Today’s Headlines

  • Fire at Richmond Chevron Refinery Poisons Air, Strands Commuters (BCN via SF Appeal)
  • Muni Ridership Up as Service Suffers From Aging Vehicles (SF Examiner)
  • SFMTA Parking Strategy Plan Emphasizes Transit-First Goal (SFGate)
  • Central Subway Construction Moving Forward Despite Lawsuit (SF ExaminerSFGateCentral Subway)
  • More From Kim and Deep’s Parklet Wedding at Sunday Streets (HuffPo)
  • SFTRU Survey Asks Members Their Thoughts on Geary BRT Options
  • Chicago to Build 33 Miles of Protected Bike Lanes This Year, Including Bike Traffic Signals (HuffPo)
  • National Park Service Looks to Fort Mason for New Alcatraz Ferry Dock (Curbed SF)
  • SF Weekly Documents a Confused Minivan Meandering Down Market Street
  • In Campbell, One Bicyclist Killed, Another Rendered Brain Dead Within 30 Hours (Mercury)
  • Petaluma Councilmember Criticizes Speed Limit Reduction as “Not Consumer Friendly” (PD)
  • Peer-to-Peer Car Sharing Service Competition Grows (SFGate)

More headlines at Streetsblog Capitol Hill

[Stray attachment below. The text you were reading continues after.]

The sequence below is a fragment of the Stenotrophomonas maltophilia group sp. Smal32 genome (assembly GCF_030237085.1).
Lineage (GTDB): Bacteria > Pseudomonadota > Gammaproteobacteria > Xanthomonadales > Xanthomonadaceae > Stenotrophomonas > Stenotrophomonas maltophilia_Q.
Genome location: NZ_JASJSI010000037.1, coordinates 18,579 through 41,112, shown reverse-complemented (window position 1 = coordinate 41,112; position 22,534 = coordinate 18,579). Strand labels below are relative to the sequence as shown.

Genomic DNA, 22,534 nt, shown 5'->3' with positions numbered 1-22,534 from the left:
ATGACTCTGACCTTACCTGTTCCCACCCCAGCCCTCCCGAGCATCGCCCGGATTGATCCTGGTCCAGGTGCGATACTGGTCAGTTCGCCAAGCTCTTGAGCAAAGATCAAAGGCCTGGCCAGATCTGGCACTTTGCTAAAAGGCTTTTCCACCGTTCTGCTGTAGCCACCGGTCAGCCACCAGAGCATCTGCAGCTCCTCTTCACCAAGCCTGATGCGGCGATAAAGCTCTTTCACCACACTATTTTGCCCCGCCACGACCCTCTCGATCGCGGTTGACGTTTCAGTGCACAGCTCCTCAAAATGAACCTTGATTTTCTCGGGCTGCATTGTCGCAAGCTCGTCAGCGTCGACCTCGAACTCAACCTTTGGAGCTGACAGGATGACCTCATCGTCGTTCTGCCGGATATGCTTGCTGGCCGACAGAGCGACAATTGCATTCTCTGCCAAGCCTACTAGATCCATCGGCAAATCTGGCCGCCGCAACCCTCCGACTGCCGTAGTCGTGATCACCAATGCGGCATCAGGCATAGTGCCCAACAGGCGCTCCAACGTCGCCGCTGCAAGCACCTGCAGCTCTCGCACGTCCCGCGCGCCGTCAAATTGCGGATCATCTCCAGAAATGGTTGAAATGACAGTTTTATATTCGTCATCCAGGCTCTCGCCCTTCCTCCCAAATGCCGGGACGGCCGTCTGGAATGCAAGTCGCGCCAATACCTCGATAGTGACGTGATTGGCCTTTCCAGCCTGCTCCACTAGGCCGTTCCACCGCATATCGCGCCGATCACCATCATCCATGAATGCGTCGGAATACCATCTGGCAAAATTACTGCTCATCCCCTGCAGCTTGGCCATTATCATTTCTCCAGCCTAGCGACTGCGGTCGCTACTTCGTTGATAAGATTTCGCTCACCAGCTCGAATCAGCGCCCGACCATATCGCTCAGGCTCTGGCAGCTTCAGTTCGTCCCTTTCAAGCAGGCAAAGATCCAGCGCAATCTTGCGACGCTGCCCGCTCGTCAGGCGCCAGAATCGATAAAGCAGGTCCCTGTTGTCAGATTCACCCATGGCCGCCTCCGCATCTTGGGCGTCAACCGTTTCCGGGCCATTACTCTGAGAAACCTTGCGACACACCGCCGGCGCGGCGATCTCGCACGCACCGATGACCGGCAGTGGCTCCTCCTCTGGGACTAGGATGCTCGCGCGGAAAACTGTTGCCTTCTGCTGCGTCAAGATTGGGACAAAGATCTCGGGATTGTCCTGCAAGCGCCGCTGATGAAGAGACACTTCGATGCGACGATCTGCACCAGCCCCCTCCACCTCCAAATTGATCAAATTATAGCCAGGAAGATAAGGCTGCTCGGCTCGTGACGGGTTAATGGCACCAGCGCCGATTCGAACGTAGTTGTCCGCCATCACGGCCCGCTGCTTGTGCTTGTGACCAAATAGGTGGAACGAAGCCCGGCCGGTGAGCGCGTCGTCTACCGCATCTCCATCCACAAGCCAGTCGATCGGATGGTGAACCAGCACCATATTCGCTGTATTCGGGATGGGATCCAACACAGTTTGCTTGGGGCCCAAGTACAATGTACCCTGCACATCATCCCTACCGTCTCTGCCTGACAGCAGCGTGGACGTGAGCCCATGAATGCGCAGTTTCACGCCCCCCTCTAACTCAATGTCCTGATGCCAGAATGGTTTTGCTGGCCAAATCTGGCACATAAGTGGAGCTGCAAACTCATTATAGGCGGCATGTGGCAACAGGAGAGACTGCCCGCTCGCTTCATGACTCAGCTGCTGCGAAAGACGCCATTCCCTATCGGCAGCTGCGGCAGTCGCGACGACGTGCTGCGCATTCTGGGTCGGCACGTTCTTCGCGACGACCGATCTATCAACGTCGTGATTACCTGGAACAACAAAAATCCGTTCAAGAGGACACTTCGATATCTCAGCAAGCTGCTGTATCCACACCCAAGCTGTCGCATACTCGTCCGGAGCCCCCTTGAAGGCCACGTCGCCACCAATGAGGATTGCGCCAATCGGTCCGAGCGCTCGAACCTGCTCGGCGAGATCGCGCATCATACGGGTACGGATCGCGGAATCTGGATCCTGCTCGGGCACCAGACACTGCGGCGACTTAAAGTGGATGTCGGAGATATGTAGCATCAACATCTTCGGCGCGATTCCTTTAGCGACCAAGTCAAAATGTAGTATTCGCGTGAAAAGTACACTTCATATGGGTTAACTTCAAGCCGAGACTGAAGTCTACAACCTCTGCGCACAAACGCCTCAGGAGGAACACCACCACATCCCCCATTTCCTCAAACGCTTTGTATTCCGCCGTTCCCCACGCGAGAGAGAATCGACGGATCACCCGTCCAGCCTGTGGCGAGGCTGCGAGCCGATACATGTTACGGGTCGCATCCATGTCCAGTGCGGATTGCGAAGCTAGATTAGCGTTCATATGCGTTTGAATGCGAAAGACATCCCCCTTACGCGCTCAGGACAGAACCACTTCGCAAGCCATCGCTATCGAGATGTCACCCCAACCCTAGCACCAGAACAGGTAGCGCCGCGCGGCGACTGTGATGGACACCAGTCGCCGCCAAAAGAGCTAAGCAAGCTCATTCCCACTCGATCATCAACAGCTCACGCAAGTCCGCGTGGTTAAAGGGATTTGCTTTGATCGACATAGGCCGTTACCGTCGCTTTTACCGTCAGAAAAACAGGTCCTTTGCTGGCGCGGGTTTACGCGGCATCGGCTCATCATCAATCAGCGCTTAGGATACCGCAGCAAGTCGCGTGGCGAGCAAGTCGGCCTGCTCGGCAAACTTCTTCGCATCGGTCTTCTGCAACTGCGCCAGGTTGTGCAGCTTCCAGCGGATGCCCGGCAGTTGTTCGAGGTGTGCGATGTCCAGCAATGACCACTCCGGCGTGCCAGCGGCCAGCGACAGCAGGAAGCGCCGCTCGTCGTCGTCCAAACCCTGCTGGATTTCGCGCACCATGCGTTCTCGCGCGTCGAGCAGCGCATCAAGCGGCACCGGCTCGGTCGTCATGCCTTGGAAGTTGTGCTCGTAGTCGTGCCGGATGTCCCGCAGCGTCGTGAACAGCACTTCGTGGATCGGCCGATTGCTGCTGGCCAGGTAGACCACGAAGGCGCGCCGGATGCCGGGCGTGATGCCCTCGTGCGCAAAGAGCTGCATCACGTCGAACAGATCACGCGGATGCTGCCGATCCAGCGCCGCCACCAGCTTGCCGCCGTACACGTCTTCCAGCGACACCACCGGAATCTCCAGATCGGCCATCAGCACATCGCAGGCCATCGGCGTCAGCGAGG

• J

    It’s interesting how frequently we personify vehicles and dehumanize people when writing about the automobile. Clearly the minivan wasn’t the thing that was confused, and there was almost certainly an actual driver inside the van, but that is not how the headline or the article are written. Tom Vanderbilt points out this phenomenon in his book, “Traffic”, and it is interesting that this is done, even on a transportation blog. By referring to the actions of cars and not the actions of drivers–removing the human element–it is perhaps easier to accept the death and destruction that are the result of our auto-based society.

  • TN

    Regarding the SFExaminer article on missed runs: I’d be interested to know whether Muni now has a ranking system on which lines have the priority in avoiding missed runs. One hopes it isn’t random.

    One could argue that the most heavily used lines, which tend to have frequent service should have higher priority because a missed run would effect more people. But one could also argue that the less frequently serviced lines shouldn’t be skipped because it would tend to strand passengers leaving them with very long waiting times until the next bus.

  •  Pretty sure that Aaron is making fun of the Weekly for doing the same.

  • J

    Hah! Then my comment refers to the actual article’s headline. The story, though, does refer to the driver mostly.

  • Joel

    Knowing Muni, I’m guessing it’s random in the least efficient way.

  • “Traffic” is a fascinating book. That reminds me I need to get back and finish it…

  • Anonymous